Tremendous Toadstools and fantastic Fungi

img_0211Summer is definitely toppling over into Autumn now, so on a quiet and mellow afternoon we head off on a forestry walk not far from Inchree where we stumbled upon these fantastic examples of Fly Agarics.

Just off the footpath at the edge of the forest these toadstools look as if they had been made for a fairytale film set. There is not a blemish on their bright red caps, and they are huge!

img_0206Everything about these Fly Agarics is perfect as we get to them and look closely. The large white gills present as fresh white with a tinge of pink when viewed from underneath, and the new veil is still complete, flaring above the typical bulbous base.

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With no slug trails, mice nibblings or bird pecks the cap is still perfect with as yet nothing to spoil the pristine surface.

img_0221The smaller of these two Agaric (or Amantia Muscaria to give it its latin name), shows an excellent example of an emerging toadstool, cap still rounded before fully opening and flattening out. The white spots or warts are still a lovely creamy white; at later stages they will fade to a yellowish colour as they age and get rain washed.

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Pulling back the view and showing them in their setting you can see how arresting the sight was as we rounded the corner of the footpath and saw them on the bank under the trees next to the river. They are typical of their habitat, growing as they are under the Birch and Spruce trees on this acidic soil bank.

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There’s a whole host of other fungus species showing well right now and in Glen Nevis there is a small stand of beech trees with colourful bracket fungus growing out of the heartwood.

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This is the Hoof or Tinder fungus so called because the brackets look very like a horse’s hoof – if you the rap the fungus with your knuckle you will find it quite solid and hard; this is a tough specimen at this full grown stage, hard like a walnut.  Not the soft collapsible spongy feel that one might expect on first encountering it.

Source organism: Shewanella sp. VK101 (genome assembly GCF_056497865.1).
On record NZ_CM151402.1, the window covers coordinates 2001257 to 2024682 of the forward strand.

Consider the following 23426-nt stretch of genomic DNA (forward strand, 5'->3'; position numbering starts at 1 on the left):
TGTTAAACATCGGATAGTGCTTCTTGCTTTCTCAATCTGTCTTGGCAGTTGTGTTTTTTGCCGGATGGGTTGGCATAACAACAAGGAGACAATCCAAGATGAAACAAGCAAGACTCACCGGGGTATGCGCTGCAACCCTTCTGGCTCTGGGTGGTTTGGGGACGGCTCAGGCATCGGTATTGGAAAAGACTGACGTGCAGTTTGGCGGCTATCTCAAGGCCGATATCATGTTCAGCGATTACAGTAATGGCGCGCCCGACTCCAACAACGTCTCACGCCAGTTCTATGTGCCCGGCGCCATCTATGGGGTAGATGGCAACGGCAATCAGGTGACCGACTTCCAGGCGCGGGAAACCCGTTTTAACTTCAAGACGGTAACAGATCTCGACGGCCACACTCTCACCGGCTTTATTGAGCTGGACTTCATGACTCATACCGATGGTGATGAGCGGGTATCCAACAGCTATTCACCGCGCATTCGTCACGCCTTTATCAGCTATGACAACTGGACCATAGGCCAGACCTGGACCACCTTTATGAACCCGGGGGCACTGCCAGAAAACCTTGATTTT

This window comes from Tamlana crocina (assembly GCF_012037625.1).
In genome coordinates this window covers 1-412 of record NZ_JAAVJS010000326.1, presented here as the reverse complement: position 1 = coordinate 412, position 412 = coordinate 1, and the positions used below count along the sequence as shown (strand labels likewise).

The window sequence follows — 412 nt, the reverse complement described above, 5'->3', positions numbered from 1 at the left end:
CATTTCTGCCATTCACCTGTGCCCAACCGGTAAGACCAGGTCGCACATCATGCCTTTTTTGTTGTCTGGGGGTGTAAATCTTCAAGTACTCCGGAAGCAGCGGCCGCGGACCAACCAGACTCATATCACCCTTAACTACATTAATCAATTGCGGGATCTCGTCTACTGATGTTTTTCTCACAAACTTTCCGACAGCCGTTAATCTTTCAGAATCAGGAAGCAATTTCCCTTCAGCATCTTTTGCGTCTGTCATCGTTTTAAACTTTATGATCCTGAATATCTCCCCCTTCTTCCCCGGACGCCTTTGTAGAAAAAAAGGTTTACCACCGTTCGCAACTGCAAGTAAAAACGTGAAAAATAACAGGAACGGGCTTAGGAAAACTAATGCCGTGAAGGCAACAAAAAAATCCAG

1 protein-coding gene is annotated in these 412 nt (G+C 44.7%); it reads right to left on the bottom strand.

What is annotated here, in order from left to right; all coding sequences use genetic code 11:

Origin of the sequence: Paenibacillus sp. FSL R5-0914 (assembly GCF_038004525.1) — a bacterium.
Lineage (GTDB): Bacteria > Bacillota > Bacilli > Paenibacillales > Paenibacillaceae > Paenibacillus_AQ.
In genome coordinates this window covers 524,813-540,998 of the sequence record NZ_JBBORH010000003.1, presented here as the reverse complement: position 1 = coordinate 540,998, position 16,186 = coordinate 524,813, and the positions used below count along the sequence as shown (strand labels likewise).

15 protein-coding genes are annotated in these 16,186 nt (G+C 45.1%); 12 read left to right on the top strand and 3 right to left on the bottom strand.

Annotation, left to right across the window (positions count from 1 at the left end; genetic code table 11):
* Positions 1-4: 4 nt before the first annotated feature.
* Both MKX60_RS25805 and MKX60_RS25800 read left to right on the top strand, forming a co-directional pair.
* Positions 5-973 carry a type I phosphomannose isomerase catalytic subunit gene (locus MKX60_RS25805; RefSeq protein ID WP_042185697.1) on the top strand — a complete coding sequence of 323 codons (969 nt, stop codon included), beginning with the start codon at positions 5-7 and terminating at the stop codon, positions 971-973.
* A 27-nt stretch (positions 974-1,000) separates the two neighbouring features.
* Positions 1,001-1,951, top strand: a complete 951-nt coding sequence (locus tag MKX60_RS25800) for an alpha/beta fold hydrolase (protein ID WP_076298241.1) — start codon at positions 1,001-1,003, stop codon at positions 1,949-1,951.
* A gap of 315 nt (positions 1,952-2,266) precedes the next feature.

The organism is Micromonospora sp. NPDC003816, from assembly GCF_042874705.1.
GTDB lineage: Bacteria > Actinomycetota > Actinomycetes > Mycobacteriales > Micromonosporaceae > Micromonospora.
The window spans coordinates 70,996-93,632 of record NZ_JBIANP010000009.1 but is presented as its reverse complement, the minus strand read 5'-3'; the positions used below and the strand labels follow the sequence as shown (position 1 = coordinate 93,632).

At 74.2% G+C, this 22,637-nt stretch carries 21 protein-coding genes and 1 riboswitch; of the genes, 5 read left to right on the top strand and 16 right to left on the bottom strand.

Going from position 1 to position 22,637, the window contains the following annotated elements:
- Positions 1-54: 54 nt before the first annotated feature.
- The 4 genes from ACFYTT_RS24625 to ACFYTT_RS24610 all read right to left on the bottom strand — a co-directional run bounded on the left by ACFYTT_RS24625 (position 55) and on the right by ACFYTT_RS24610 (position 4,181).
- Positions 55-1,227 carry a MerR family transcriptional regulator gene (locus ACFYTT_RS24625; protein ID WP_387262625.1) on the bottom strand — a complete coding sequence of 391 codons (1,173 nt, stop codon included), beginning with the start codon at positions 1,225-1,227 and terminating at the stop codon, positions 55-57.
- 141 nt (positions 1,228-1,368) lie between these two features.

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Close up you can see beautifully coloured tiers of distinct growth, concentrically grooved and zoned with blue grey, greens and rich tan coloured rings.

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The currently accepted scientific name for this bracket fungus is Fomes Fomentarius which means “fungus used for tinder” as this fungus can indeed be used for lighting fires, even if it does burn very slow.

When this fungus is in its fruiting body phase it is common to see a large, spongy thick lip growing all the way round the bracket – this soft white lip is the growing layer of the fungus. Only later on will it become the very tough horny hoof that we see on tree trunks throughout beech woodlands across the Scottish Highlands.

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On this same group of tree trunks we also found a sweet example of Porcelain fungus. Classically situated high up on the beech trunk it’s delicate thin appearance is immediately evocative of translucent porcelain tea cups; especially when viewed alongside the tough no-nonsense brackets.

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The morning was a warm bright, sunny excursion up the Glen following the winding river Nevis and traversing past the old burial ground which lies quietly enclosed in a guardian of beech and sycamore trees.

Later in the afternoon, having crossed the river Nevis at Lower Falls we headed back down the Glen through the coniferous plantations. By now the sun had gone in and the warmth had gone; there was a definite early evening chill in the air.  We headed back along one of the forest tracks accompanied as we walked by the high pitched delicate, restless notes of Goldcrests and Coal Tits foraging together up in the canopy along their own little coniferous highway.

On a mossy lichen encrusted bank farther along this track is a veritable village of toadstools looking exactly like a small hamlet. It’s a bit of a steep scramble to get up to look at the fungi in detail built as they are high above the road like tiny alpine chalets.

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They are each quite jaunty looking funnel shaped fungi close up, and have the outward look of a stetson hat set squarely and confidently on its stalk. The gills are interweaved, more akin to the offset course of bricks as opposed to the smooth running line of the gills in the Fly Agaric. The closest we have been able to get to identifying them is possibly the Bi-coloured Deceiver.

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Growing out from their precipice as they do, they complete an elegant study in this green palette of mosses and lichens which are immensely pleasing to the eye.

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